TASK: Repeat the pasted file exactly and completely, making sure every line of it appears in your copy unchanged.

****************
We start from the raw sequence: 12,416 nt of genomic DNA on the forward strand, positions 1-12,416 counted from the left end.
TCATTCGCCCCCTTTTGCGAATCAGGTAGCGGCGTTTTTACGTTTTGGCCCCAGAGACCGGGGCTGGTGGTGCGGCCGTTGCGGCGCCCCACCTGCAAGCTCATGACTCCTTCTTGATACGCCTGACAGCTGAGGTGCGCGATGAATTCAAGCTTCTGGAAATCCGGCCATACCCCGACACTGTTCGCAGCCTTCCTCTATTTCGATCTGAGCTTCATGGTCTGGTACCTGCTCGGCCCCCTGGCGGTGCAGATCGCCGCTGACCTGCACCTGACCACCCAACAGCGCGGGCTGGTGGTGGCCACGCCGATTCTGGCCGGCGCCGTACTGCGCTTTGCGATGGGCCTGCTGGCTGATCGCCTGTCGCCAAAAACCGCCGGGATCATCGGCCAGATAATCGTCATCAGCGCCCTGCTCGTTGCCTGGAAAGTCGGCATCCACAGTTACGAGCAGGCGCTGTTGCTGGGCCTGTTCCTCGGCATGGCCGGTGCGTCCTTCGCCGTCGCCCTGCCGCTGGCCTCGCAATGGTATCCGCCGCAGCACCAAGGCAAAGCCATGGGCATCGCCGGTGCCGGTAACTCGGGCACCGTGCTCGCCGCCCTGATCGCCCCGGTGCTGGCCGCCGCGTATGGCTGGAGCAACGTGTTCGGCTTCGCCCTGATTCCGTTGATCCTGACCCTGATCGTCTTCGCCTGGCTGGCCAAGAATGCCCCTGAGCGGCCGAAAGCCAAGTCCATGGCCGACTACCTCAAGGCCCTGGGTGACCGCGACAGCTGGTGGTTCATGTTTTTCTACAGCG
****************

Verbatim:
We start from the raw sequence: 12,416 nt of genomic DNA on the forward strand, positions 1-12,416 counted from the left end.
TCATTCGCCCCCTTTTGCGAATCAGGTAGCGGCGTTTTTACGTTTTGGCCCCAGAGACCGGGGCTGGTGGTGCGGCCGTTGCGGCGCCCCACCTGCAAGCTCATGACTCCTTCTTGATACGCCTGACAGCTGAGGTGCGCGATGAATTCAAGCTTCTGGAAATCCGGCCATACCCCGACACTGTTCGCAGCCTTCCTCTATTTCGATCTGAGCTTCATGGTCTGGTACCTGCTCGGCCCCCTGGCGGTGCAGATCGCCGCTGACCTGCACCTGACCACCCAACAGCGCGGGCTGGTGGTGGCCACGCCGATTCTGGCCGGCGCCGTACTGCGCTTTGCGATGGGCCTGCTGGCTGATCGCCTGTCGCCAAAAACCGCCGGGATCATCGGCCAGATAATCGTCATCAGCGCCCTGCTCGTTGCCTGGAAAGTCGGCATCCACAGTTACGAGCAGGCGCTGTTGCTGGGCCTGTTCCTCGGCATGGCCGGTGCGTCCTTCGCCGTCGCCCTGCCGCTGGCCTCGCAATGGTATCCGCCGCAGCACCAAGGCAAAGCCATGGGCATCGCCGGTGCCGGTAACTCGGGCACCGTGCTCGCCGCCCTGATCGCCCCGGTGCTGGCCGCCGCGTATGGCTGGAGCAACGTGTTCGGCTTCGCCCTGATTCCGTTGATCCTGACCCTGATCGTCTTCGCCTGGCTGGCCAAGAATGCCCCTGAGCGGCCGAAAGCCAAGTCCATGGCCGACTACCTCAAGGCCCTGGGTGACCGCGACAGCTGGTGGTTCATGTTTTTCTACAGCG